This is sad on so many levels, but not unexpected. The move away from the old truly comprehensive Anglican church in America “brand” (which I guess no one really liked all that much, held together as it was by old ideas like duty, honour and obedience) to an all out—take no prisoners party war, with only one side claiming—prophetic triumph “brand” hasn’t worked out so well. I for one want to uphold the actual Anglican “brand” as best I can: Common Prayer, Common Altar, Common Cup, where ALL are invited to relationship with God through Jesus Christ, no exceptions.Share on Facebook
One of the great challenges in holding the actual Anglican brand together voluntarily, in our North American context, is that our church’s wonderful diversity can be, and has been, used by some “parties” dialectically. Dialogue between different parties is difficult to trust when one party intends the studied dialectical transformation of its opposition. (And, thus, to have no opposition left!) Providing ecclesial protection and support for vibrant Evangelical, and Anglo-Catholic, and Charismatic, and Traditional, and even Progressive local parishes to co-exist in a Diocese, seems a road so few want to travel. True Anglican Comprehensiveness is a pearl of great price, that allows a broad diversity of people to be in community even in the same parish. Pity that in an increasingly polarized culture, the thing our culture most needs from the Episcopal Church—a generously orthodox comprehensiveness—is the thing we seem to have forgotten, and need to be called back to embrace.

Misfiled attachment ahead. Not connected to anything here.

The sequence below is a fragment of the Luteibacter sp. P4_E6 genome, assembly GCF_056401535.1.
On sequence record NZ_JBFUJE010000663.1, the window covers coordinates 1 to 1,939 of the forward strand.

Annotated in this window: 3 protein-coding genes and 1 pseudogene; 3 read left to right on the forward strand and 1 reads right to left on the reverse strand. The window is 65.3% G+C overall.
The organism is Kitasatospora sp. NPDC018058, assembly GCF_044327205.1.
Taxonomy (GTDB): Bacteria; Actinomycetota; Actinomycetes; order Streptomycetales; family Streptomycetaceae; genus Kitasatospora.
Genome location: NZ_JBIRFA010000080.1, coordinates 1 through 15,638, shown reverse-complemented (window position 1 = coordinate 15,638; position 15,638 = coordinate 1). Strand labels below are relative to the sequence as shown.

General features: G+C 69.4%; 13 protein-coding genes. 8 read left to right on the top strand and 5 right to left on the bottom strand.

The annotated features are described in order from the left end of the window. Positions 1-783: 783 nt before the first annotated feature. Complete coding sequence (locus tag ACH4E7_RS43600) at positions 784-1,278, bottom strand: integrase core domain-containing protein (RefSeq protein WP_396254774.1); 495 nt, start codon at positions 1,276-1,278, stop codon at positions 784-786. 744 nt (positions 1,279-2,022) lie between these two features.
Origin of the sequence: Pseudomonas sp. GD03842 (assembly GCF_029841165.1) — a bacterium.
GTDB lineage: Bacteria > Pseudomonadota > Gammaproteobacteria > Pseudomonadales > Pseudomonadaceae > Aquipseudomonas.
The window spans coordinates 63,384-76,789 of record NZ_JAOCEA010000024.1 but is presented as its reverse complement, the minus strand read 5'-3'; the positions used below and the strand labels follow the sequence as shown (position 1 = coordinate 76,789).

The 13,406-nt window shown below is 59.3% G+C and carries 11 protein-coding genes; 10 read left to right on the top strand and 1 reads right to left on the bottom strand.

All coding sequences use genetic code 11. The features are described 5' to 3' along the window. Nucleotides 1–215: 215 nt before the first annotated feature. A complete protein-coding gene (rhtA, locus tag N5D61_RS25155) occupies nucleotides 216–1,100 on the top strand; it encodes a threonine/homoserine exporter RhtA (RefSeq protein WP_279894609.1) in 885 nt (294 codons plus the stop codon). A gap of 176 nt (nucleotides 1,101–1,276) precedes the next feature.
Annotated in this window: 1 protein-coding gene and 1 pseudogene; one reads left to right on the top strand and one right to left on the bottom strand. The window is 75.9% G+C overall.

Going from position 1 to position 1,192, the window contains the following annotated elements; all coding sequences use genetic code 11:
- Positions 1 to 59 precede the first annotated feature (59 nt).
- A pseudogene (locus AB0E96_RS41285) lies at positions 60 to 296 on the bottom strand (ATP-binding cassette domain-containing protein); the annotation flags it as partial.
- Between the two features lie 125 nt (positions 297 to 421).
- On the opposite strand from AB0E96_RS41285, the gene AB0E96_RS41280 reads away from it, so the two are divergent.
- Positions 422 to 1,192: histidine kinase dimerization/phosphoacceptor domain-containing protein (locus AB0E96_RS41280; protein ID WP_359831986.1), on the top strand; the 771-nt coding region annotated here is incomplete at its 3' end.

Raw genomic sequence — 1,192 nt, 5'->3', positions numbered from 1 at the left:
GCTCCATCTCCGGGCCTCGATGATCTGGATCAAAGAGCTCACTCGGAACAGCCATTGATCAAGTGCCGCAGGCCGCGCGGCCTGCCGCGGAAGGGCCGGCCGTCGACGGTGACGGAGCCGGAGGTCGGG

Outside of a remnant few Dioceses and individual parishes and priests, what are the odds of that?